delivered the opinion of the court:
The defendant, Robert Lykins, was convicted of conspiracy, armed robbery and murder by a jury in Sangamon County. The judge imposed a sentence of 70 to 150 years. In the appellate court the State confessed error in the entry of the judgment on the conspiracy charge. *37Section 8 — 5 of the Criminal Code of 1961 (Ill. Rev. Stat. 1975, ch. 38, par. 8 — 5) states that no person shall be convicted of both the inchoate and the principal offense, here armed robbery and a conspiracy to commit armed robbery. The appellate court reversed the conspiracy conviction but affirmed the conviction as to murder and armed robbery. (65 Ill. App. 3d 808.) In this court, as in the appellate court, Lykins has sought a review of his sentence. However, in this court Lykins, for the first time, has raised the issue of his trial counsel’s conflict of interest. This issue was not raised at any time in the trial court and was not raised in the appellate court.
In the early morning hours of June 28, 1976, Kevin Smith, a gas station attendant, was robbed, severely beaten, stabbed five times, and repeatedly slashed across the throat. Lykins, David Anderson and Rene Eickmann were questioned several hours after the robbery but were not arrested. A short time later Lykins and Eickmann called an Illinois Bureau of Investigation agent, admitted the early morning robbery, and turned themselves over to the police.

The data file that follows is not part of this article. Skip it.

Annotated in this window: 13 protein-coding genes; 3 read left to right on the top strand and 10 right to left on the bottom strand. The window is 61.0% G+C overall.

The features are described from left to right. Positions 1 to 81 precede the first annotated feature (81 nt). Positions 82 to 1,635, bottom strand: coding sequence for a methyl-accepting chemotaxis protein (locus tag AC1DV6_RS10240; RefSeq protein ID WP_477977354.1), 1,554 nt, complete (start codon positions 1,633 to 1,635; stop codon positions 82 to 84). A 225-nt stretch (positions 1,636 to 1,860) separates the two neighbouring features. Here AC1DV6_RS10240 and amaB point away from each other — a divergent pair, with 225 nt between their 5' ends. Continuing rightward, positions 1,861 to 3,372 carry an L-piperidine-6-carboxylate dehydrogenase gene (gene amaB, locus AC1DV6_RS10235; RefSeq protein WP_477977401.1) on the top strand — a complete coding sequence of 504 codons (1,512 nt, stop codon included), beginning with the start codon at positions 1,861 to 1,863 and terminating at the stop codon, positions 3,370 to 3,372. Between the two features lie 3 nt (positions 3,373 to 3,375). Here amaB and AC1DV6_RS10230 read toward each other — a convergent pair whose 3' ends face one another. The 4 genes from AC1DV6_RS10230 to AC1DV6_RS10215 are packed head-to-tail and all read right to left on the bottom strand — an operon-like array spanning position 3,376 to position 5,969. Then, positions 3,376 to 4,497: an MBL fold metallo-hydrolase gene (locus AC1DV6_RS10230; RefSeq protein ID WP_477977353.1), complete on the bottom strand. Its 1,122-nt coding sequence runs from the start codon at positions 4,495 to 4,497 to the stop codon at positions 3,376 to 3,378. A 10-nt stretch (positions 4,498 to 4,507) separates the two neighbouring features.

Lykins gave an unrecorded statement to the police on the morning of June 28, and he gave another statement before a stenographer in the afternoon. In those confessions, Lykins admitted to fully participating in the planning and execution of the robbery but argued that he did not believe the plan would be carried out and he did not think, once the robbery began, that the attendant would be injured. According to Lykins, he, Anderson and Eickmann intended only to knock Smith unconscious. Lykins noted that Anderson actually planned the robbery and Anderson attacked the attendant. Lykins saw Anderson brutally attack and slash Kevin Smith, and he shouted in vain for Anderson to stop. Lykins at no time attempted to physically restrain Anderson; he. did not call for help; and he shared in the proceeds of the robbery. After *38describing the crimes, Lykins helped the police to recover various items used in the commission of the crimes.
Smith died several months after the assault, and though disputed at the trial, there was evidence that he died as a result of a blow to the head rather than the knife wounds. Lykins, testifying on his own behalf, admitted to his participation and admitted that he had hit Smith, but he argued that he hit him out of jealousy when Smith and Eickmann went into the back room. According to Lykins’ testimony, there was no plan to seriously injure Smith. The oral and stenographic confessions were introduced, along with evidence that the robbery had been planned more than a week in advance. In addition, evidence of Lykins’ good character was introduced and testimony was given showing that Lykins had attended special high school classes. The jury found Lykins guilty of conspiracy, armed robbery and murder. Anderson was found guilty in a separate trial, and prior to Smith’s death Eickmann pleaded guilty to robbery. Only Lykins’ appeal is before this court.